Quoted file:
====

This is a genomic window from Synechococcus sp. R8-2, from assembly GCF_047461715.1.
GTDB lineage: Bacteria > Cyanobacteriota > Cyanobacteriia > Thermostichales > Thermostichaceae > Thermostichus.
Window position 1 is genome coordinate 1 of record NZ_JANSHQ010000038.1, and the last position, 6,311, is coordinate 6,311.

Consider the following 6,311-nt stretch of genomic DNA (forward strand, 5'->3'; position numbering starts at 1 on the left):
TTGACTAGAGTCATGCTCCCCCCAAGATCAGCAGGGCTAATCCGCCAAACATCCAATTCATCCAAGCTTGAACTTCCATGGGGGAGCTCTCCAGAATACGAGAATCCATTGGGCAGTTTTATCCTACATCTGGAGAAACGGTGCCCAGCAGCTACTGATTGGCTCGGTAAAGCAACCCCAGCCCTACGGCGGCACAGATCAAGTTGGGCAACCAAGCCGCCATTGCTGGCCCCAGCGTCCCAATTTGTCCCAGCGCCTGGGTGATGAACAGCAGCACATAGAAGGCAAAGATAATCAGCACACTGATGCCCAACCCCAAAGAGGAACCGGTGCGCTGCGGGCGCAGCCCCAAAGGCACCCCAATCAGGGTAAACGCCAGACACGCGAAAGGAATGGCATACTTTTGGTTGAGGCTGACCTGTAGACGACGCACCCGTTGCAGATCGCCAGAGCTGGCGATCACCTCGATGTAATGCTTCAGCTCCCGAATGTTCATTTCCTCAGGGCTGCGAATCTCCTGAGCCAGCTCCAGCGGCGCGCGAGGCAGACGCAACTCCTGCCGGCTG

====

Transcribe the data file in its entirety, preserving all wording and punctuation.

This is a genomic window from Synechococcus sp. R8-2, from assembly GCF_047461715.1.
GTDB lineage: Bacteria > Cyanobacteriota > Cyanobacteriia > Thermostichales > Thermostichaceae > Thermostichus.
Window position 1 is genome coordinate 1 of record NZ_JANSHQ010000038.1, and the last position, 6,311, is coordinate 6,311.

Consider the following 6,311-nt stretch of genomic DNA (forward strand, 5'->3'; position numbering starts at 1 on the left):
TTGACTAGAGTCATGCTCCCCCCAAGATCAGCAGGGCTAATCCGCCAAACATCCAATTCATCCAAGCTTGAACTTCCATGGGGGAGCTCTCCAGAATACGAGAATCCATTGGGCAGTTTTATCCTACATCTGGAGAAACGGTGCCCAGCAGCTACTGATTGGCTCGGTAAAGCAACCCCAGCCCTACGGCGGCACAGATCAAGTTGGGCAACCAAGCCGCCATTGCTGGCCCCAGCGTCCCAATTTGTCCCAGCGCCTGGGTGATGAACAGCAGCACATAGAAGGCAAAGATAATCAGCACACTGATGCCCAACCCCAAAGAGGAACCGGTGCGCTGCGGGCGCAGCCCCAAAGGCACCCCAATCAGGGTAAACGCCAGACACGCGAAAGGAATGGCATACTTTTGGTTGAGGCTGACCTGTAGACGACGCACCCGTTGCAGATCGCCAGAGCTGGCGATCACCTCGATGTAATGCTTCAGCTCCCGAATGTTCATTTCCTCAGGGCTGCGAATCTCCTGAGCCAGCTCCAGCGGCGCGCGAGGCAGACGCAACTCCTGCCGGCTG